Performer:  Alain Planès (Piano)
Conductor:  Marcus Creed
Orchestra/Ensemble:  Berlin RIAS Chamber Chorus
Period: Romantic 
Written: 1859; Germany 
14.
Vocal Quartets (6), Op. 112 by Johannes Brahms
Performer:  Alain Planès (Piano)
Conductor:  Marcus Creed
Orchestra/Ensemble:  Berlin RIAS Chamber Chorus
Period: Romantic 
Written: 1888; Austria 
15.
Lamentatio Jeremiae prophetae, Op. 93 by Ernst Krenek
Conductor:  Marcus Creed
Orchestra/Ensemble:  Berlin RIAS Chamber Chorus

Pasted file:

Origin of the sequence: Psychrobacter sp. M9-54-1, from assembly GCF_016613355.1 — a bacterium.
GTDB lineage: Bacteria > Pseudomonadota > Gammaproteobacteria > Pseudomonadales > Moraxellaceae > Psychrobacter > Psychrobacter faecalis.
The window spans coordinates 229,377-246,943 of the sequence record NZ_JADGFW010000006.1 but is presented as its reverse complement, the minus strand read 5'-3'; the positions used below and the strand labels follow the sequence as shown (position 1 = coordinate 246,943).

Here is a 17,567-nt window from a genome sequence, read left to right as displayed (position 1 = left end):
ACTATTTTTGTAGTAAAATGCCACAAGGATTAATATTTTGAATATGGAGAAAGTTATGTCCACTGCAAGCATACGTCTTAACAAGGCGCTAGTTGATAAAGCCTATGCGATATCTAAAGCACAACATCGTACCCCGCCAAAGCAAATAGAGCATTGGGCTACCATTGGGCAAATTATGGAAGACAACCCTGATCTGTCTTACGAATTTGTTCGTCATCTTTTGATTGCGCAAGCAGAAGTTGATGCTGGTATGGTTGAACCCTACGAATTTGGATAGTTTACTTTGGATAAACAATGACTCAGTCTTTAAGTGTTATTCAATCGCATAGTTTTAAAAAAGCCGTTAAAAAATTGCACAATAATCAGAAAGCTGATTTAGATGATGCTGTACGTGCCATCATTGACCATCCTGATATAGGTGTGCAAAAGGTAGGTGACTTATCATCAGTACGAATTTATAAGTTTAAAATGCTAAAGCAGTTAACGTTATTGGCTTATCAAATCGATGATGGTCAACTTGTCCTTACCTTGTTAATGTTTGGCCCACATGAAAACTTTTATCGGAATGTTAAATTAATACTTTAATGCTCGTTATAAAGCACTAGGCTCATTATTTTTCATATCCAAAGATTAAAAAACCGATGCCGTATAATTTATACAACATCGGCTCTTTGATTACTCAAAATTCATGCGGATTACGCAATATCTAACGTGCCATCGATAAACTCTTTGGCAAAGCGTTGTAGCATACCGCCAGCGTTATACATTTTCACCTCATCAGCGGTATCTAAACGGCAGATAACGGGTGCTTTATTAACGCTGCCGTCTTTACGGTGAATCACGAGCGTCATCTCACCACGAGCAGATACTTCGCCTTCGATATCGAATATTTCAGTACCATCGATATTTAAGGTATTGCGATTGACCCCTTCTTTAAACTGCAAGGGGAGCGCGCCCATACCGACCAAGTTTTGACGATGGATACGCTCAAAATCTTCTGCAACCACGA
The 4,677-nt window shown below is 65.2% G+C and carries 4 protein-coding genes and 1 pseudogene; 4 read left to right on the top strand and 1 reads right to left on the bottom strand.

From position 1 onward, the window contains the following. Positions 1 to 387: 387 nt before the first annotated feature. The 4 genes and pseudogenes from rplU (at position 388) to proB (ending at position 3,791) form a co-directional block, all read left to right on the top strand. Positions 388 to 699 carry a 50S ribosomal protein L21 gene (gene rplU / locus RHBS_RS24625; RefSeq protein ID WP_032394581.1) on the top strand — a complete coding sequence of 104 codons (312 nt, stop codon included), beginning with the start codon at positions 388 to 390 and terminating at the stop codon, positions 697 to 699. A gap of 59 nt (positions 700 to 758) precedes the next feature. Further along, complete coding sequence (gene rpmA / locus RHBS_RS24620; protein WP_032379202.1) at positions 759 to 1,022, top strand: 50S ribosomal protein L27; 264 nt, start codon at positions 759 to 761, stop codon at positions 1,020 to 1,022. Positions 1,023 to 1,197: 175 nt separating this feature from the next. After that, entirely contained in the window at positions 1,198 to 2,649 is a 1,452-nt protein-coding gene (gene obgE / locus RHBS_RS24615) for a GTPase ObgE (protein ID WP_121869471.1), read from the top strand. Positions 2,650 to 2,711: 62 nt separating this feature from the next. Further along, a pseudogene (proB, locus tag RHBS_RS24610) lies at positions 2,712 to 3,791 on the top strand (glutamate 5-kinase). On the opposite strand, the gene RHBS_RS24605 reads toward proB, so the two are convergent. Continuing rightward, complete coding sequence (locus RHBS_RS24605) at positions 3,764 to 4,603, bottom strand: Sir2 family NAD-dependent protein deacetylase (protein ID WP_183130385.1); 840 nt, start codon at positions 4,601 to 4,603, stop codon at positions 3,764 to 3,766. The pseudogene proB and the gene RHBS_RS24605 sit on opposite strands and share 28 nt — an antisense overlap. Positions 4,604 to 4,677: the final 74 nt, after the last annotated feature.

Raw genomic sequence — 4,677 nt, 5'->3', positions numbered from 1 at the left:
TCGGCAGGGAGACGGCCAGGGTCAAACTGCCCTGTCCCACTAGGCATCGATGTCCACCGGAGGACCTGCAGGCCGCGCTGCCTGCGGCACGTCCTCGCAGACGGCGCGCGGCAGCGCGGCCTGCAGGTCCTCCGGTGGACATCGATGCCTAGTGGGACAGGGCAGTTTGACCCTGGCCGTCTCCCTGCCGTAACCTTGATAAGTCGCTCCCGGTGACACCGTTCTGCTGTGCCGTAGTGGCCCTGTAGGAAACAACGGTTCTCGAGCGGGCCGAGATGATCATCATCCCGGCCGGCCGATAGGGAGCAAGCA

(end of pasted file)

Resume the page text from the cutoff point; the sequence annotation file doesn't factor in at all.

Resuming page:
Period: 20th Century 
Written: 1941-1942; USA 
Length: 73 Minutes 33 Secs. 
16.
Symphony no 8 in E flat major "Symphony of A Thousand" by Gustav Mahler
Performer:  Lynne Dawson (Soprano), Sally Matthews (Soprano), Sophie Koch (Alto),
Elena Manistina (Alto), Robert Gambill (Tenor), Detlef Roth (Baritone),
Jan-Hendrik Rootering (Bass), Sylvia Greenberg (Soprano), Sigurd Brauns (Organ)
Conductor:  Kent Nagano
Orchestra/Ensemble:  Deutsches Symphonie-Orchester Berlin,  Windsbach Boys Choir,  Middle German Radio Chorus Leipzig
Period: Romantic 
Written: 1906; Vienna, Austria 
17.
Missa Christi resurgentis by Heinrich Ignaz Biber
Conductor:  Andrew Manze
Orchestra/Ensemble:  English Concert
Period: Baroque 
Written: circa 1674; Salzburg, Austria